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EU Instability Affects NA Markets

European economic instability appears to be shaking North American equity and energy markets. Economic gains made since last October have stalled for the time being and it looks like consumer confidence could erode into the summer the months. Consumer expenditures are the largest factor influencing beef demand and cattle merchants remember how consumption patterns can shift when average earning potential declines. Beef packers realized softer demand after retailers covered their Memorial Day requirements and the beef market couldn’t recover. Wholesale values started to fade from highs not seen since the energy rally of 2008. Weaker wholesale beef values spilled over into live cattle prices and set a psychological negative tone in the feeder market. Investment funds pushed cattle futures to the historical highs, but when they started to exit long positions, the commercial traders were sitting on the sidelines given all the economic uncertainty. Alberta fed cattle prices were trading in the range of $90 to $91/cwt in late May, down $4/ cwt from the highs earlier in the month. In late May, CME live cattle futures were $5/cwt off the highs and feeder cattle futures had dropped $8/cwt.

Cattle on feed in Alberta and Saskatchewan as of May 1 were 1.027 million head, up 10 per cent in comparison to May 1 of 2009. Feedlot placements during Alberta totalled 155,005 head, up 19 per cent from last year, while marketings were reported at 148,000 head, also up 19 per cent over April of 2009.

Slower exports of feeder cattle during the winter and spring have resulted in higher feedlot numbers since February. The feeder market was functioning to encourage demand and local prices were at a discount to U. S. market. Feeder cattle exports improved in April and May and this will result in declining feedlot numbers in upcoming months while remaining above year ago levels into August or September. The Alberta fed-cattle market will continue to trade at a $6 to $9 discount to Nebraska values, depending on the exchange rate. This will also temper the upside in domestic Canadian feeder cattle prices into September. Canadian feedlot placements will be similar to year-ago levels in upcoming months now that feeder cattle exports to the U. S. have resumed to normal levels.

The USDA reported cattle on feed as of May 1 at 10.453 million head, down three per cent from May 1 of 2009. Placements were 1.629 million head, up two per cent over May of 2009 while marketings were 1.854 million head, down one per cent from last May. Cattle continued to be pull forward as feedlots take advantage of the higher prices. Lower carcass weights have caused the USDA to lower third and fourth quarter beef production estimates which will be supportive longer term. However in the short term, the market is contending with uncertain demand.

Stronger retail sales, gains in unemployment along with expanding GDP were key factors driving beef demand in the first half of 2010. It now looks like North American beef demand may ease moving forward as consumer confidence stalls out for the time being. There are quite a few factors tempering consumer spending in the short term. The Greek drama has overshadowed the Chinese equity bear market, which is also weighing on U. S. economic growth forecasts. The Shanghai index has dropped 20 per cent from the November high and concerns over Chinese monetary tightening could result in slower Chinese and U. S. growth. I’ve already mentioned European economic instability. Banks are regulated nationally, but have a global reach as we have learned in 2008.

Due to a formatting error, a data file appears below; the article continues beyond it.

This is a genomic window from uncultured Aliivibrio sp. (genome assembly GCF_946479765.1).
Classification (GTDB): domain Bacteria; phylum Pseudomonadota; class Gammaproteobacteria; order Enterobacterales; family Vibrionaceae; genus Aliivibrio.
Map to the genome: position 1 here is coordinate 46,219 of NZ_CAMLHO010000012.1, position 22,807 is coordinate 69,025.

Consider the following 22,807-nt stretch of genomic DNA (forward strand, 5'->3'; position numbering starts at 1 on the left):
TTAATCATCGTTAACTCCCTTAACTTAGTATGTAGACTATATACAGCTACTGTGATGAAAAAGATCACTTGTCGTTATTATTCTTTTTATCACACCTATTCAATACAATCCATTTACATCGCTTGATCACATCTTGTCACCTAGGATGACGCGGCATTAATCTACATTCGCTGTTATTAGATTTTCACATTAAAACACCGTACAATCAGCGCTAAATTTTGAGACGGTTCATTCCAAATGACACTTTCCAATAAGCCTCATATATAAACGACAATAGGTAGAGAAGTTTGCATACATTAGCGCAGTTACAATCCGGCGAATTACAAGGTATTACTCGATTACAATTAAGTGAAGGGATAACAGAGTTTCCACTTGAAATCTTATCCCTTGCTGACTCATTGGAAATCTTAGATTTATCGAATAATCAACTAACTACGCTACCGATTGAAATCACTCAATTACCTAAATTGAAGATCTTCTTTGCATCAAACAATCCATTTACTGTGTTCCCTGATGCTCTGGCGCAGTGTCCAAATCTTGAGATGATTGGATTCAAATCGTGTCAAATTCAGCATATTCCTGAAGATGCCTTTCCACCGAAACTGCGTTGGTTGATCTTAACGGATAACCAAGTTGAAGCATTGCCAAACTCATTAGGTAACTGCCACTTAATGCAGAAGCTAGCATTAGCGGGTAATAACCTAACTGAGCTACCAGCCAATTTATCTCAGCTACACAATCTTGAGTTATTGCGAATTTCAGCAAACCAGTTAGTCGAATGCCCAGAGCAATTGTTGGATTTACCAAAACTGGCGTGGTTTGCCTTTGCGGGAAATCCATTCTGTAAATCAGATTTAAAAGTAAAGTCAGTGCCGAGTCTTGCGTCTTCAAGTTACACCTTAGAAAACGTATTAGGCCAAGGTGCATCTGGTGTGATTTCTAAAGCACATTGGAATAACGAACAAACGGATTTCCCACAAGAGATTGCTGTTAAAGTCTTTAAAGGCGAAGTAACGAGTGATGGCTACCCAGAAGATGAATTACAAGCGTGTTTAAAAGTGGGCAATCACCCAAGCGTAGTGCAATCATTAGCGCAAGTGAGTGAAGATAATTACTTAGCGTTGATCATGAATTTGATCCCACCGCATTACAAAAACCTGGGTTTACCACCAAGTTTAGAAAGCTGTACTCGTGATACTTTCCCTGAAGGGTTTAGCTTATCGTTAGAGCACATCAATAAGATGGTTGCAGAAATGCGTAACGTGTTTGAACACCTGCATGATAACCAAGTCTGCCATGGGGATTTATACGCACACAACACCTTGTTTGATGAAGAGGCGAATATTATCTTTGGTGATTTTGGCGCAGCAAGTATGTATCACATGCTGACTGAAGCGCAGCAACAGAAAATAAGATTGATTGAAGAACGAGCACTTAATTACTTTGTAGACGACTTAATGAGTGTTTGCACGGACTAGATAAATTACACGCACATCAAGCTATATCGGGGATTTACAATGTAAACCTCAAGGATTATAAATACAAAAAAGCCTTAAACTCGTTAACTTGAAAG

Keep in mind the U. S. housing crisis is not over. More than 10 per cent of U. S. homeowners with a mortgage missed one payment in the first quarter of 2010. This is a record high and up 9.1 per cent from a year ago. Approximately 4.3 million U. S. homeowners or eight per cent of all Americans with a mortgage are still at risk of losing their homes. It will be difficult for additional consumers to increase beef consumption given the current economic situation. This would be needed to cause further upside in the beef and cattle markets.

Look for softer fed and feeder cattle markets in the summer months. The ability of the equity markets and North American economy to resume growth patterns will be key factors to sustain the current price structure for fed and feeder cattle.

Jerry Klassen is a commodity market analyst in Winnipeg and maintains an interest in the family feedlot in southern Alberta. He writes an indepth biweekly commentary called Canadian Feedlot and Cattle Market Analysis for feedlot operators in Western Canada. He can be reached by email at [email protected]or 204 287 8268 for questions or comments.

The material contained herein is for information purposes only and is not to be construed as an offer for the sale or purchase of securities, options and/or Futures or Futures Options contracts. While the information in this publication cannot be guaranteed, it was obtained from sources believed to be reliable. The risk of loss in futures trading can be substantial. The article is an opinion only and may not be accurate about market direction in the future. Do not use this information to make buying or selling decision because adverse consequences may occur. This information may be wrong and may not be correct about current market conditions in all areas of Canada. This is an opinion only and not based on verified facts.

About the author

Columnist

Jerry Klassen

Jerry Klassen is manager of the Canadian office for Swiss-based grain trader GAP SA Grains and Products Ltd. and also president and founder of Resilient Capital, a specialist in commodity futures trading and commodity market analysis. He can be reached at (204) 504-8339 or visit his website at www.resilcapital.com.

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